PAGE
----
“Whenever the midwife came, we all got quiet. We knew things were going to happen then; the baby was really coming. She’d go into the bedroom with our mama and come out with a baby,” my husband recalled.
Read more…. The Spectrum of Traditions in Childbirth in Mexico
Photo by Héctor Martínez
Photo Album – Issue 132 – Sara Assis Albuquerque – Photography by Elis Freitas
Read more…. Photo Album – Issue 132
Photo by Christian Fickinger
Editor’s note: This article first appeared in Midwifery Today, Issue 132, Winter 2019.Join Midwifery Today Online Membership The United States’ use of doulas during childbirth is on the rise. A 2012 survey conducted by Evidence Based Births indicated that 6% of the births in the US are conducted with the assistance of a doula, up from 3% in a 2006 national survey (Declercq et al. 2007; Declercq et al. 2013). This growing acceptance of doulas is not shared in countries like Bolivia where Canadian expat, Vanessa Sykes, delivered her daughter, Isabella, four years ago. She says, “I wanted a vaginal birth and to women outside Bolivia this seems like a given; but in Bolivia, women are kept out of the birthing process.” Sykes refused to be excluded. This refusal led her into a journey that resulted in her becoming the first registered doula in Bolivia, as well as forming Vanessa Sykes Birthing Services in Santa Cruz de la Tierra, Bolivia. Vanessa Sykes Birthing Services is a first in Santa Cruz de la Tierra—one of the fastest growing cities in the world. Services include an array of doula care ranging from prenatal to postpartum care. They also offer some of the… Read more…. All She Wanted Was Her Socks: Bolivia’s First Doula
Read more…. All She Wanted Was Her Socks: Bolivia’s First Doula
Each year hundreds of midwives go overseas or cross borders to attempt to improve the dire crisis of maternity care in developing countries, disaster and war zones, and refugee camps. Some of these efforts have better outcomes than others and foreign aid is often seen by the local people as a mix of help, potential harm, and cultural misunderstandings. One of the biggest concerns we hear is that the well-meaning people who volunteer are not prepared or educated on what local people feel they need and do not take the time to learn about their unique burdens.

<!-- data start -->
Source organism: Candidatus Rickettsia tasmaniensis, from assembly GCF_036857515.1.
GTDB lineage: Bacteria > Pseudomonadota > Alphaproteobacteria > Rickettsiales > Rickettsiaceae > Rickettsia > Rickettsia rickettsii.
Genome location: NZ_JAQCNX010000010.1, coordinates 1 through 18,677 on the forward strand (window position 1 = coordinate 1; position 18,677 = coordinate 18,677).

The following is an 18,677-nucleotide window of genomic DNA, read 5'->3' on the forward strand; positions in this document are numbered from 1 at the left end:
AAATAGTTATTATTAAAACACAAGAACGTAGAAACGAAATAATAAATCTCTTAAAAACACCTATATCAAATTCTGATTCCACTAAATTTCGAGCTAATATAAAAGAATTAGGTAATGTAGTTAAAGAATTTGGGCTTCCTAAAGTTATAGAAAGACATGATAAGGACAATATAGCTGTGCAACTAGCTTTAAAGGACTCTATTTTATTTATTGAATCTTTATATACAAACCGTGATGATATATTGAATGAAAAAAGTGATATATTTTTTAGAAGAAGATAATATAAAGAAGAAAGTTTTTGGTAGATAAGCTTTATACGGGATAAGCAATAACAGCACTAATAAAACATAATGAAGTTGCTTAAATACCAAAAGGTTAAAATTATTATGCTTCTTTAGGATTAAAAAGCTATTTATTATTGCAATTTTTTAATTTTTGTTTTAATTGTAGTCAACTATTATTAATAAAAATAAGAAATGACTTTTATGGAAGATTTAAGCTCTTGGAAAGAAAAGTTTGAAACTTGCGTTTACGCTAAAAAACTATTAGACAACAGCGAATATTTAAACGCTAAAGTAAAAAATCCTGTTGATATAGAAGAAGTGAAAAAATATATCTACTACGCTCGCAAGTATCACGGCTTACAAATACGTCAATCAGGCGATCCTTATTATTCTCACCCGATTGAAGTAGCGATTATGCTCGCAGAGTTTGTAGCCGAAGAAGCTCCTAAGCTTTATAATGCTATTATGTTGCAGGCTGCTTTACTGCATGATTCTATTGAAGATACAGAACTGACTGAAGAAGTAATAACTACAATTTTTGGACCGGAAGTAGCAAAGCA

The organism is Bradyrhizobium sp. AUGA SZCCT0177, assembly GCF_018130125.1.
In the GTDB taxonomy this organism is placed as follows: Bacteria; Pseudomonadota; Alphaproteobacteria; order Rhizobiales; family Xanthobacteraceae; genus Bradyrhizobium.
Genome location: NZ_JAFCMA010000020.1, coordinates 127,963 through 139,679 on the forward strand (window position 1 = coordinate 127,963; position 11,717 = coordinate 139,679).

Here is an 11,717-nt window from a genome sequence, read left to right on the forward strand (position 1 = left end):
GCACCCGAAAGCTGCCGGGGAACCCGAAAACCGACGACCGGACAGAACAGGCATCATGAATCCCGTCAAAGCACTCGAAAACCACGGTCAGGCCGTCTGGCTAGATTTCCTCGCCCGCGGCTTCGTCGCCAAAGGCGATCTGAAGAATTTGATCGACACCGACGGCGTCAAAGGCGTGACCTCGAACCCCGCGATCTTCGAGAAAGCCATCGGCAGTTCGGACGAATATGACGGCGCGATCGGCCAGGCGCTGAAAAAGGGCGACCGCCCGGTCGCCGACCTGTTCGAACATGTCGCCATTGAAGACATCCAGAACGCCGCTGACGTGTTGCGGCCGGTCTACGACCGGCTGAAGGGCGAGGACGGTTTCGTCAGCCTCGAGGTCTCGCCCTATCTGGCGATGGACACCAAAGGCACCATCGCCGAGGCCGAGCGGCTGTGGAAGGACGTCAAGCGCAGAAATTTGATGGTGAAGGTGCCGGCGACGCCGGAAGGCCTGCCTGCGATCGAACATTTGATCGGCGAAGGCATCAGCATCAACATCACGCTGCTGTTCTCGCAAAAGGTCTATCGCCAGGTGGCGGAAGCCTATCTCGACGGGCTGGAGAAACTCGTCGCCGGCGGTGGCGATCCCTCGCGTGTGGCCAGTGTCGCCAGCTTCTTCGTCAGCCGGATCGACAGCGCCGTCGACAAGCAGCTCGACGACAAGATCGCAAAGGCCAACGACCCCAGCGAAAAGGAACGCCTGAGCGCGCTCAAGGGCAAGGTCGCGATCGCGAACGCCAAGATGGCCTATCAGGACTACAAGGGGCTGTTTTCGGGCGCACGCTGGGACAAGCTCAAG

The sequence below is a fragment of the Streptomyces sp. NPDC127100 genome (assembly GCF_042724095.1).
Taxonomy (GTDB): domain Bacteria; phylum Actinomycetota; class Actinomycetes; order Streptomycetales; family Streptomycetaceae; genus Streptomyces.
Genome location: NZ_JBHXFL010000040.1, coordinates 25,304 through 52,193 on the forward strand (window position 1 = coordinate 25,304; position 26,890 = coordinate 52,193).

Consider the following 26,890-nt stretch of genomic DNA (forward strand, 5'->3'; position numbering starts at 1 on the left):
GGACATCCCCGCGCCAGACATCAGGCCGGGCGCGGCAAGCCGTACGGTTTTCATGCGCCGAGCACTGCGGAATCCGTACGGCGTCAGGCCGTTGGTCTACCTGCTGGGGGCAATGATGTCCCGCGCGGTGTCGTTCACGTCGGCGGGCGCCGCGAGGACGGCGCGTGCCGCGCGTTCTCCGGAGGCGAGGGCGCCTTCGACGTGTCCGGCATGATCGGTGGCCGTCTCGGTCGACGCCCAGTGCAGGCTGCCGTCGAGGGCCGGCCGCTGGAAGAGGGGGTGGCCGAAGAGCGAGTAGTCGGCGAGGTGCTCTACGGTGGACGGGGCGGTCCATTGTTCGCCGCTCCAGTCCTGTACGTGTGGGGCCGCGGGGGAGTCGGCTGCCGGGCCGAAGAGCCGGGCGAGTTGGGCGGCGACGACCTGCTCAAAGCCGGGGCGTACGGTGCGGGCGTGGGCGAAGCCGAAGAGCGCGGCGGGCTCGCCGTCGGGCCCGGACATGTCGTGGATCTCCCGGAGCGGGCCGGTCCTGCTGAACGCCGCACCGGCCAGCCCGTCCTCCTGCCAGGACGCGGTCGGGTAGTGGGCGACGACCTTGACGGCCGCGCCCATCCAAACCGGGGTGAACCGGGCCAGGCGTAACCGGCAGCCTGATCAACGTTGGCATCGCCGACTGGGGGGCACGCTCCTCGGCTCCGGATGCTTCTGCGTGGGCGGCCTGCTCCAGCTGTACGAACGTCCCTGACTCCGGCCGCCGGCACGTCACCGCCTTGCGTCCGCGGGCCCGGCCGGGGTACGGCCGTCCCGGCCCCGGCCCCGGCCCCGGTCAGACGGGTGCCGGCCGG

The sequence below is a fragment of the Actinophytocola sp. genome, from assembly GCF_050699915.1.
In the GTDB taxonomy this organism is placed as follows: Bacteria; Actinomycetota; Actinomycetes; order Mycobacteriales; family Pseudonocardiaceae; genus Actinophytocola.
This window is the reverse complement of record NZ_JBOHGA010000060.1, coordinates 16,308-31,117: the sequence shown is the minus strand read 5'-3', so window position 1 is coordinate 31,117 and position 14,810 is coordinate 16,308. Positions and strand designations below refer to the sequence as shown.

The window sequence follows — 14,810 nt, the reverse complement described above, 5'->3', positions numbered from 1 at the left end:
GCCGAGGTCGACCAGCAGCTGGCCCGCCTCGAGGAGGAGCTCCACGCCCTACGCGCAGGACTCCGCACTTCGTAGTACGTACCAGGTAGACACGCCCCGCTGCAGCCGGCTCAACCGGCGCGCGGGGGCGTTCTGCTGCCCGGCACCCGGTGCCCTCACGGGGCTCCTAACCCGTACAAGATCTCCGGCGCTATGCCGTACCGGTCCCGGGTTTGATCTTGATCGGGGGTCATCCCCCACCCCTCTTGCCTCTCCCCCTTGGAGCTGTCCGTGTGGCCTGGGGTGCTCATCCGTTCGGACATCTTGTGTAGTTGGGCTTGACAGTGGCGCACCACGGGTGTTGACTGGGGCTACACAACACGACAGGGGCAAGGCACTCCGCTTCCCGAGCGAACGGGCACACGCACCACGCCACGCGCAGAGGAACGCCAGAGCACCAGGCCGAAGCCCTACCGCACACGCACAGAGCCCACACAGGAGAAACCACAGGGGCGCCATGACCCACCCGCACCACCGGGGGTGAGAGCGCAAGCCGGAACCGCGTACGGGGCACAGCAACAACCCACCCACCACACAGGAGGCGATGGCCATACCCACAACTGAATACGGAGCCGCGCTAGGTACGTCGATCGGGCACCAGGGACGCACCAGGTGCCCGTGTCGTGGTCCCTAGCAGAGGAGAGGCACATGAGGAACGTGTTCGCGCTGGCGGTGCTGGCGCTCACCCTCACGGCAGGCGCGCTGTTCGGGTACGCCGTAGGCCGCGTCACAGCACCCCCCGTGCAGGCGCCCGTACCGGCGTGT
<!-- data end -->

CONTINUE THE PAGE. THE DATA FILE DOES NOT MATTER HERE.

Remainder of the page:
Read more…. Mercy In Action’s Diploma in International Midwifery and Maternal/Child Health
Photo by Babagana Shettima
Editor’s note: This article first appeared in Midwifery Today, Issue 132, Winter 2019.Join Midwifery Today Online Membership A major global health challenge is the reduction of maternal and newborn deaths. In Nigeria, women of childbearing age face immeasurable hardship, violence, and the prospect of death. This is a huge challenge, with conflict raging across the northern part of the country. We undertook a study to determine whether there were sufficient numbers of midwives working in primary health care (PHC) centres of Northeastern Nigeria. Globally, midwives are working hard to turn around the high maternal and newborn death rate and make good health more than just a wish. Together we can save lives. Midwives Play an Important Role in Guaranteeing Good Health of Mothers and Babies Women in Nigeria face one of the highest maternal death rates in the world during pregnancy, childbirth, and related complications, with over 800 maternal deaths per 100,000 or about 58,000 deaths in 2015, according to the World Health Organization (WHO 2019). Most deaths involve bleeding (antepartum or postpartum), hypertension (preeclampsia/eclampsia), obstructed labour, and infections (WHO 2019b). The shortage of midwives contributes to the poor state of maternal and child health care in northeast Nigeria, especially… Read more…. Clinical Research and the Shortage of Midwives in Northeastern Nigerian Primary Health Care Centres